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Tom Waits Real Gone Review

Album. Released 2004.  

BBC Review

It's incredible that someone who, these days, is undoubtedly more superannuated than...

Chris Jones 2002

Tom Waits' last two (simultaneously released) albums contained specifically written pieces for the theatre and found him in a distinctly Brechtian mode. While awesome, one still longed for a return to the classic days of Rain Dogs etc. Thus when it was announced that Real Gone featured the old touring band and a collection of new stand-alone songs excitement ran high. But it seems that this is actually quite a departure...What marks Real Gone as a change of direction for Tom are two things: One is his decision to excise any use of piano or keyboards from the recording process. The second is the use of his own voice. Initial stripped-back home-recordings resulted in Tom using his patent growl as the rhythm track, albeit augmented by drummer Brain Mantia (of Primus). Overdriven and primal, these lolloping grunts and wheezes give the whole album a weirdly steam-driven aesthetic, mirrored in lyrics that highlight the relentless grind of life on the underbelly.

Mainly recorded in single takes, the core ensemble of Mantia, Larry Taylor (bass) and Marc Ribot (guitar) swing wild and loose, combining dirty notes with Waits' rasped and shouted lyrics. Additional turntablism by Waits' son Casey adds to the strangely mechanical vibe. Yet it's only the repetitious vibe of men straining under post-industrialism: pile-driven into transgression and misery, but always retaining a gallows humour.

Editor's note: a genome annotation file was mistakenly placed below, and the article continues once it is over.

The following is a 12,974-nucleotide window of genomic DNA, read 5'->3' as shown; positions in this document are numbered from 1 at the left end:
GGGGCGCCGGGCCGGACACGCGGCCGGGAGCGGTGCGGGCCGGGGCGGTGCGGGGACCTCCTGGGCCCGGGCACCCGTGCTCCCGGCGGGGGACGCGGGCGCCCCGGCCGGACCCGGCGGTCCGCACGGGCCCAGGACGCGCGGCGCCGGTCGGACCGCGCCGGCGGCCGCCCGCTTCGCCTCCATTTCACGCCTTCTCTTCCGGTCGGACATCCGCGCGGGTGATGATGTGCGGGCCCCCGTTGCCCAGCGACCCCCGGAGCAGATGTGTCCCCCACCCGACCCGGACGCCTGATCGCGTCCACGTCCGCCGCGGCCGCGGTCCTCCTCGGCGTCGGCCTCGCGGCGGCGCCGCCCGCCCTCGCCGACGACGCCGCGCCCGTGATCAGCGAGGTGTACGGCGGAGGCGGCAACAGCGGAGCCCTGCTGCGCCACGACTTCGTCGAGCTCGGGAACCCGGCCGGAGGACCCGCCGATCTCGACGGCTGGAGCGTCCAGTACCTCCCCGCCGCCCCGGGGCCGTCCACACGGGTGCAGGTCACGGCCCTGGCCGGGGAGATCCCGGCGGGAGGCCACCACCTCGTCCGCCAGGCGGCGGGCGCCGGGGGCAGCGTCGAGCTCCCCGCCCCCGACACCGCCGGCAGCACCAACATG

Stories of lost love, bitter regret and human life laid waste seem to be the main currency, but Waits and wife Kathleen Brennan's wordplay always narrowly avoids self-parody by use of fantastically impressionistic imagery and wry couplets. Whether it's the resigned calypso shuffle of ''Hoist That Rag'', the processional blues of ''Make It Rain'' ( which contains the priceless line 'I'm not Able, I'm just Cain') or the jazzy shuffle of ''Dead And Lovely'' (a murder ballad sketched in James Ellroy noir shades), Waits comes on, as always, like some socially aware Captain Beefheart, channelling every drunken hobo and down at heel loser that got swept under society's carpet.

It's incredible that someone who, these days, is undoubtedly more superannuated than itinerant can still sound this convincing. Only on the hilarious ''Don't Go Into The Barn'' does Tom's brand of louche gothic tip into Nick Cave/Night Of The Hunter southern surrealism territory, and you become concerned that this is grim-by-numbers. But in the company of 14 other instant Waits classics this is a mere niggle. The closing track, ''The Day After Tomorrow'', finally arrives to remind you what a consummate songwriter he is, with its war-weary soldier's letter home a stark reminder of the current world state. Already Real Gone looks like being one of Tom's best...

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